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- Lucigen Corp.
of Middleton has received a Phase II SBIR grant from the National Institutes of Health
to complete development and commercialization of a new DNA polymerases, or enzymes, that could boost ethanol production.
The product is the company's second bioprospecting find as the result of discovering enzymes in previously unknown viruses from boiling hot springs. In its first bioprospecting discovery, it found enzymes that promise to increase yields in bioethanol production from corn, a high-temperature process.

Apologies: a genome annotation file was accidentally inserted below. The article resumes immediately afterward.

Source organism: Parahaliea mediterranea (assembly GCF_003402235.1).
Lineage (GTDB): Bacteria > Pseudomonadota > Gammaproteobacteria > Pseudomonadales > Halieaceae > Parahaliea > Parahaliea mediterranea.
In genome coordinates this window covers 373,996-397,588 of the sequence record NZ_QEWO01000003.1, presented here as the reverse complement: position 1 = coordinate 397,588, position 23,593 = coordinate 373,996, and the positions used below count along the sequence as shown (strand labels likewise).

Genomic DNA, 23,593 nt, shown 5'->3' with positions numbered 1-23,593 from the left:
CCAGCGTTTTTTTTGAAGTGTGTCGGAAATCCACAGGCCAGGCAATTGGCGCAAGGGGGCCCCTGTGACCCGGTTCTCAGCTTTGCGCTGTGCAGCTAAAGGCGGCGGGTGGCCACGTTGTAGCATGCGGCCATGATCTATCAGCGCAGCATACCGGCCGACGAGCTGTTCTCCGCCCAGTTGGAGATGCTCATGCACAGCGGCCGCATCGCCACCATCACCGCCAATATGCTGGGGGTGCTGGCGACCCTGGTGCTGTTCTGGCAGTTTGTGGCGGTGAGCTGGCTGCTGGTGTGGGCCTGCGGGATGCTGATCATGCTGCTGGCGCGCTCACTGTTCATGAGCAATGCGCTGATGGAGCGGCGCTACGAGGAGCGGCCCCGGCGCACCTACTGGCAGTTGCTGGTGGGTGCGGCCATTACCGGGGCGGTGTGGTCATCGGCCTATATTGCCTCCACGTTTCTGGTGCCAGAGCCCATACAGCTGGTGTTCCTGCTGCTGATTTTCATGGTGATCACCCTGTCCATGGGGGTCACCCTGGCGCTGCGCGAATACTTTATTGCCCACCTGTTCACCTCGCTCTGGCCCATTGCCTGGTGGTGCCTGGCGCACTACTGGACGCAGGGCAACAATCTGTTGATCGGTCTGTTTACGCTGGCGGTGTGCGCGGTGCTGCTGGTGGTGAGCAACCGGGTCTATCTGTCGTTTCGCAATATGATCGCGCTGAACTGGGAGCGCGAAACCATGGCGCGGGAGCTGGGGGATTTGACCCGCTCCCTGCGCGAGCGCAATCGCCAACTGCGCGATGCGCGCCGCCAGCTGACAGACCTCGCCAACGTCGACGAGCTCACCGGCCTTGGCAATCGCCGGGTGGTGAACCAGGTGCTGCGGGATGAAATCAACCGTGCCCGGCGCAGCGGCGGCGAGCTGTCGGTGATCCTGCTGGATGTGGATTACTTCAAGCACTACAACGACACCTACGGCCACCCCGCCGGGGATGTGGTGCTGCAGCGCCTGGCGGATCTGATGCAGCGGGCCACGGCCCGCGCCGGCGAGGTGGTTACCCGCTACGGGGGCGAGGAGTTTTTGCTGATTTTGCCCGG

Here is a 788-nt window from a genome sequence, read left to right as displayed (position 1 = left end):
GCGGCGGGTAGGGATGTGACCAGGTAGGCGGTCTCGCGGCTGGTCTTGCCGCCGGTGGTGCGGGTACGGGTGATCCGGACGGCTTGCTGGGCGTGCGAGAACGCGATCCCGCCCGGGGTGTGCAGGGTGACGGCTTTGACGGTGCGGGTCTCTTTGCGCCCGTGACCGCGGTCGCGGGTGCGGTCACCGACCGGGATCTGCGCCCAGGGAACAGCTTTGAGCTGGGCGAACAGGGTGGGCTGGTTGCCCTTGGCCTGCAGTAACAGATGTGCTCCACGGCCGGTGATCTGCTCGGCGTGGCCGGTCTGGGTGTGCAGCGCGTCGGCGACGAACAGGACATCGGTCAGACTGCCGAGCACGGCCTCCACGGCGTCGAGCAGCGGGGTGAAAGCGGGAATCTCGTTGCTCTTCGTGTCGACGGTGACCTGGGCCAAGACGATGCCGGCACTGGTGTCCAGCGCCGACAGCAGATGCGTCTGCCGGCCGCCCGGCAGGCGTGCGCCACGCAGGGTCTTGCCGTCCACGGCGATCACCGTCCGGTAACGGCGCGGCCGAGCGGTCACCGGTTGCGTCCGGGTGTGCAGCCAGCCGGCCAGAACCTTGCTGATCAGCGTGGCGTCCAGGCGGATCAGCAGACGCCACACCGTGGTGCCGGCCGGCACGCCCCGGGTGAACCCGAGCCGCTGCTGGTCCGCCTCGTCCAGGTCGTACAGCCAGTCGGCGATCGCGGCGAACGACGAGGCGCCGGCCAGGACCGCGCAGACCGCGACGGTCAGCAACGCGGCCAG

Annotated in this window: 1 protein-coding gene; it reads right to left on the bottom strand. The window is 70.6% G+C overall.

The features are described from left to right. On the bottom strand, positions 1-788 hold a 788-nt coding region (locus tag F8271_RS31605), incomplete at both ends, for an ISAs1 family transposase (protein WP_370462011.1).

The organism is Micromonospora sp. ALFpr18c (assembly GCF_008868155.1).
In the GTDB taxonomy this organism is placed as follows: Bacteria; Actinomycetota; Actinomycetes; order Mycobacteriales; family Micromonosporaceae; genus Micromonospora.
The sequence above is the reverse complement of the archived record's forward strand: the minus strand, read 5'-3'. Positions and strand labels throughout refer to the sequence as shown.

Last year Lucigen spun off another company, C5-6 Technologies, to commercialize these enzymes. C5-6 is expanding this work in developing enzymes for biofuel production from soybeans and biomass.
Lucigen has been bioprospecting hot springs and other high-temperature environments by using proprietary methods to clone and screen the genomes of rare bacteria and viruses for novel enzymes.
Similar but less efficient high-temperature enzymes are used in automated DNA sequencers that are used in research, molecular diagnostics, and drug discovery. Lucigen is collaborating with two manufacturers of automated DNA sequencers to integrate these enzymes with their instrumentation.
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